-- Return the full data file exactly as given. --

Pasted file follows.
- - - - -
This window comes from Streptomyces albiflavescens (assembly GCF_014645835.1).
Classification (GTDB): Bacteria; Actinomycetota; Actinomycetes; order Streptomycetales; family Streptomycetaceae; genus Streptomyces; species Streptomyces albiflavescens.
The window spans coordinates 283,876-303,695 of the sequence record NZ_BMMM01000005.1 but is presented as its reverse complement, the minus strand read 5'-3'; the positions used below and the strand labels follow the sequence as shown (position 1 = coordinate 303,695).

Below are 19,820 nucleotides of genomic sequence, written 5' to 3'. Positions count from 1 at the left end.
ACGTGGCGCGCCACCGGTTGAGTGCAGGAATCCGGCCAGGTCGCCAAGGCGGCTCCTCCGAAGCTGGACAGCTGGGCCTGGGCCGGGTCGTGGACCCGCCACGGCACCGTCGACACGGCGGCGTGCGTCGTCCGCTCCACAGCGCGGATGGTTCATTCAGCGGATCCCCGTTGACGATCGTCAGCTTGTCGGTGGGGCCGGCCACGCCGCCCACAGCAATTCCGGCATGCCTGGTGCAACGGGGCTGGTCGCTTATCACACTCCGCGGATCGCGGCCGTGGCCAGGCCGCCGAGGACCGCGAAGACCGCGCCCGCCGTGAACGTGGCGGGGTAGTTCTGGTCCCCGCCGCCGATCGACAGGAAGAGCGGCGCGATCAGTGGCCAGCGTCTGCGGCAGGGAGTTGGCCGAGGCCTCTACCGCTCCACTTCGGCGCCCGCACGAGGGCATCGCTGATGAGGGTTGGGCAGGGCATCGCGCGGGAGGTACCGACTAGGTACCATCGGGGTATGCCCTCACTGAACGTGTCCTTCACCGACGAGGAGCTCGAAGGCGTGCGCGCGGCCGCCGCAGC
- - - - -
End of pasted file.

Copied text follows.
This window comes from Streptomyces albiflavescens (assembly GCF_014645835.1).
Classification (GTDB): Bacteria; Actinomycetota; Actinomycetes; order Streptomycetales; family Streptomycetaceae; genus Streptomyces; species Streptomyces albiflavescens.
The window spans coordinates 283,876-303,695 of the sequence record NZ_BMMM01000005.1 but is presented as its reverse complement, the minus strand read 5'-3'; the positions used below and the strand labels follow the sequence as shown (position 1 = coordinate 303,695).

Below are 19,820 nucleotides of genomic sequence, written 5' to 3'. Positions count from 1 at the left end.
ACGTGGCGCGCCACCGGTTGAGTGCAGGAATCCGGCCAGGTCGCCAAGGCGGCTCCTCCGAAGCTGGACAGCTGGGCCTGGGCCGGGTCGTGGACCCGCCACGGCACCGTCGACACGGCGGCGTGCGTCGTCCGCTCCACAGCGCGGATGGTTCATTCAGCGGATCCCCGTTGACGATCGTCAGCTTGTCGGTGGGGCCGGCCACGCCGCCCACAGCAATTCCGGCATGCCTGGTGCAACGGGGCTGGTCGCTTATCACACTCCGCGGATCGCGGCCGTGGCCAGGCCGCCGAGGACCGCGAAGACCGCGCCCGCCGTGAACGTGGCGGGGTAGTTCTGGTCCCCGCCGCCGATCGACAGGAAGAGCGGCGCGATCAGTGGCCAGCGTCTGCGGCAGGGAGTTGGCCGAGGCCTCTACCGCTCCACTTCGGCGCCCGCACGAGGGCATCGCTGATGAGGGTTGGGCAGGGCATCGCGCGGGAGGTACCGACTAGGTACCATCGGGGTATGCCCTCACTGAACGTGTCCTTCACCGACGAGGAGCTCGAAGGCGTGCGCGCGGCCGCCGCAGC